Encouraged by her elder sister Nadia, the French composer Lili Boulanger was the first woman to win the Prix de Rome and was prolific, during her short life, writing music very much in the prevailing style of the period.
Lili Boulanger’s compositions for orchestra include Pièce, Sicilienne and Marche gaie for small orchestra, and a fuller Poème symphonique.
In addition to pieces for piano and for organ, Lili Boulanger wrote a Violin Sonata and pieces for cello, for oboe and for flute and piano.
Choral and Vocal Music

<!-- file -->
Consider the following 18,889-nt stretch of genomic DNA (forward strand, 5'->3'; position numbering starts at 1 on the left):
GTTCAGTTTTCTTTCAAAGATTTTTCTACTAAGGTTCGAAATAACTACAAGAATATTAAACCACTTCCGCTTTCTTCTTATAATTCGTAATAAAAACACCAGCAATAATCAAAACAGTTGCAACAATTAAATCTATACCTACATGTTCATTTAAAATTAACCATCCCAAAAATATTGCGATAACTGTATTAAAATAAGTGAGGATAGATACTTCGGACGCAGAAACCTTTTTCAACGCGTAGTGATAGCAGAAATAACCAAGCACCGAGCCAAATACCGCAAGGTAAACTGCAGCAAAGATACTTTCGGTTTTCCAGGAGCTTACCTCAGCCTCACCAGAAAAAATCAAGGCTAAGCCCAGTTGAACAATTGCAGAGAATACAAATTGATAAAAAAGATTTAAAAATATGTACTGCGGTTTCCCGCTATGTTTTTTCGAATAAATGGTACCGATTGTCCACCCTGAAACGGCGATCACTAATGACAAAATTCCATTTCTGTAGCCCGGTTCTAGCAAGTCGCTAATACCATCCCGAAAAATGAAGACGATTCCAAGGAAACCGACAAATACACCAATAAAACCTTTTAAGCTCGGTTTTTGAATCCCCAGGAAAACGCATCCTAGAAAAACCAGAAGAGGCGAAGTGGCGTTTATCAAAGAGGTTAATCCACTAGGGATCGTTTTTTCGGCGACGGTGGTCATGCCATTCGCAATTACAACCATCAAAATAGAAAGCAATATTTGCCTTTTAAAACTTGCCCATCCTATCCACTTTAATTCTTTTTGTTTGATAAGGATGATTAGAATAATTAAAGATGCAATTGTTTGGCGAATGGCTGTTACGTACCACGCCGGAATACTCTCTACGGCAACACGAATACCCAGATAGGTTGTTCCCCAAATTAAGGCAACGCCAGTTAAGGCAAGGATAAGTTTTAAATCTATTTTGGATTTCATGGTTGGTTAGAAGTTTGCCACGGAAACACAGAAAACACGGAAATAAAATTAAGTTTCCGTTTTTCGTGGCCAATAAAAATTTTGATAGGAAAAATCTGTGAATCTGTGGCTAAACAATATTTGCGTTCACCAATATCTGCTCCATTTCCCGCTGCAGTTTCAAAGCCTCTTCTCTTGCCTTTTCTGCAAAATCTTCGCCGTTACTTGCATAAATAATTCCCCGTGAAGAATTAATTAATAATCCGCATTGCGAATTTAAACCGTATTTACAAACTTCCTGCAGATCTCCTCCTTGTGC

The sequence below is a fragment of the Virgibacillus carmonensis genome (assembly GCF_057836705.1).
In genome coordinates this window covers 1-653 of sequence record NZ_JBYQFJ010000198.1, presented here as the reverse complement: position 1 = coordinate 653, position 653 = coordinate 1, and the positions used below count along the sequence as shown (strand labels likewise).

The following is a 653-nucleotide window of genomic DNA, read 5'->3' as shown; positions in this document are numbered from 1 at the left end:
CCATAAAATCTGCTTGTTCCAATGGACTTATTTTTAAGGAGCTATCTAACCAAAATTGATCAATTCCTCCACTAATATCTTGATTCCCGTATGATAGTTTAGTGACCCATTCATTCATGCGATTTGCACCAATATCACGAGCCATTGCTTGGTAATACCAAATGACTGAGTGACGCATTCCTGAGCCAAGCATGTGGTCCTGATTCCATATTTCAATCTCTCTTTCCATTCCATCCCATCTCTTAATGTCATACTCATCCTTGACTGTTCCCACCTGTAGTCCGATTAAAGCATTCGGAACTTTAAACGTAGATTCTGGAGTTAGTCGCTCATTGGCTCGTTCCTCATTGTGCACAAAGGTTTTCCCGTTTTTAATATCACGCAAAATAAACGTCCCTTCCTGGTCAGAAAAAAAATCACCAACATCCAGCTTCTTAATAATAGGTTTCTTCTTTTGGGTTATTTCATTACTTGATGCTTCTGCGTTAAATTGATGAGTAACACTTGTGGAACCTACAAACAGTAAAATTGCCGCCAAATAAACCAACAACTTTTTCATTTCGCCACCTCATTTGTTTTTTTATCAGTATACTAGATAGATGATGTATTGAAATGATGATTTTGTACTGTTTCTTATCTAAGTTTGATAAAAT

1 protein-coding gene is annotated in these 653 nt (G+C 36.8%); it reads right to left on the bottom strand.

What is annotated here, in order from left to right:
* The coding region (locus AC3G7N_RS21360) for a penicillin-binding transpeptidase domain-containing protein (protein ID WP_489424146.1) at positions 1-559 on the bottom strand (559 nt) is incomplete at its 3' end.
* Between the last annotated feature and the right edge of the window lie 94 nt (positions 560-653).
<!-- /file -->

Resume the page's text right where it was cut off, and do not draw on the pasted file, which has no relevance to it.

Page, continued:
Choral and vocal music by Lili Boulanger encompasses a group of psalm settings (including the moving Du fond de l’abîme) and the Vieille Prière bouddhique (‘Old Buddhist Prayer’) of 1917. Other vocal settings include a Pie Jesu for mezzo-soprano, string quartet, harp and organ, and settings of poems by Jammes and by Maeterlinck. The latter’s La Princesse Maleine had been intended as the subject of an opera, but the work was left unfinished at the composer’s death in 1918.